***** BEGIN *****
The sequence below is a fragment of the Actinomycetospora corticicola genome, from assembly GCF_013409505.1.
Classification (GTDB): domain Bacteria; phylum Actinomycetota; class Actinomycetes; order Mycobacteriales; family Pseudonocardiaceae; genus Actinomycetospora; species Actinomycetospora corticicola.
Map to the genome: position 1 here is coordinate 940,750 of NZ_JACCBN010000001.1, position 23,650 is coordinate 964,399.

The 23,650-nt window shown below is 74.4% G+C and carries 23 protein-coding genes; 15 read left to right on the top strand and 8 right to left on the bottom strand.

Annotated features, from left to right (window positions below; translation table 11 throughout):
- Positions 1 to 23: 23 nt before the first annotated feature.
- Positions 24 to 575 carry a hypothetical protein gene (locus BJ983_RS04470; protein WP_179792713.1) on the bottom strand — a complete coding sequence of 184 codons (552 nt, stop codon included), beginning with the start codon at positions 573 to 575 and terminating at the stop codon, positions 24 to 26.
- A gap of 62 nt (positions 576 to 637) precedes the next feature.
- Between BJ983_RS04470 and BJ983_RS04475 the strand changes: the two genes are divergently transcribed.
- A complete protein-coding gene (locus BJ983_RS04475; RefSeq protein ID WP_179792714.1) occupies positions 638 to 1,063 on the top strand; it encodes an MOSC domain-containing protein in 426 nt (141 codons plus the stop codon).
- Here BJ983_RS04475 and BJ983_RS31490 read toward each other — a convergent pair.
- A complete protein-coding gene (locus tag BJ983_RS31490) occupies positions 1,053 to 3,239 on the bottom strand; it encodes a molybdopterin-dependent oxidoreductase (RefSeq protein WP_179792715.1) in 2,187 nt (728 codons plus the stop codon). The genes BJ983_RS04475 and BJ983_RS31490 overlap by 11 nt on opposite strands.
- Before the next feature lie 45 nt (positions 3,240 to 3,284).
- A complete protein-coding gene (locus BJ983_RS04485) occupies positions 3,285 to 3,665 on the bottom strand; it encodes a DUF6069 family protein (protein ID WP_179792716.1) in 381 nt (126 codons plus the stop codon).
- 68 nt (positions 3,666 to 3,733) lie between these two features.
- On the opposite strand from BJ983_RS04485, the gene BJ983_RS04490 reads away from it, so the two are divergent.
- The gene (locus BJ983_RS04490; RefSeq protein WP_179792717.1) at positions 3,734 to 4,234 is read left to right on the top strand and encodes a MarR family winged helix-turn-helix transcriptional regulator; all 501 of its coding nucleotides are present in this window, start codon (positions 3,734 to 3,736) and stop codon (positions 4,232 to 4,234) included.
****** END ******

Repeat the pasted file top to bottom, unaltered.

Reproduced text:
The sequence below is a fragment of the Actinomycetospora corticicola genome, from assembly GCF_013409505.1.
Classification (GTDB): domain Bacteria; phylum Actinomycetota; class Actinomycetes; order Mycobacteriales; family Pseudonocardiaceae; genus Actinomycetospora; species Actinomycetospora corticicola.
Map to the genome: position 1 here is coordinate 940,750 of NZ_JACCBN010000001.1, position 23,650 is coordinate 964,399.

The 23,650-nt window shown below is 74.4% G+C and carries 23 protein-coding genes; 15 read left to right on the top strand and 8 right to left on the bottom strand.

Annotated features, from left to right (window positions below; translation table 11 throughout):
- Positions 1 to 23: 23 nt before the first annotated feature.
- Positions 24 to 575 carry a hypothetical protein gene (locus BJ983_RS04470; protein WP_179792713.1) on the bottom strand — a complete coding sequence of 184 codons (552 nt, stop codon included), beginning with the start codon at positions 573 to 575 and terminating at the stop codon, positions 24 to 26.
- A gap of 62 nt (positions 576 to 637) precedes the next feature.
- Between BJ983_RS04470 and BJ983_RS04475 the strand changes: the two genes are divergently transcribed.
- A complete protein-coding gene (locus BJ983_RS04475; RefSeq protein ID WP_179792714.1) occupies positions 638 to 1,063 on the top strand; it encodes an MOSC domain-containing protein in 426 nt (141 codons plus the stop codon).
- Here BJ983_RS04475 and BJ983_RS31490 read toward each other — a convergent pair.
- A complete protein-coding gene (locus tag BJ983_RS31490) occupies positions 1,053 to 3,239 on the bottom strand; it encodes a molybdopterin-dependent oxidoreductase (RefSeq protein WP_179792715.1) in 2,187 nt (728 codons plus the stop codon). The genes BJ983_RS04475 and BJ983_RS31490 overlap by 11 nt on opposite strands.
- Before the next feature lie 45 nt (positions 3,240 to 3,284).
- A complete protein-coding gene (locus BJ983_RS04485) occupies positions 3,285 to 3,665 on the bottom strand; it encodes a DUF6069 family protein (protein ID WP_179792716.1) in 381 nt (126 codons plus the stop codon).
- 68 nt (positions 3,666 to 3,733) lie between these two features.
- On the opposite strand from BJ983_RS04485, the gene BJ983_RS04490 reads away from it, so the two are divergent.
- The gene (locus BJ983_RS04490; RefSeq protein WP_179792717.1) at positions 3,734 to 4,234 is read left to right on the top strand and encodes a MarR family winged helix-turn-helix transcriptional regulator; all 501 of its coding nucleotides are present in this window, start codon (positions 3,734 to 3,736) and stop codon (positions 4,232 to 4,234) included.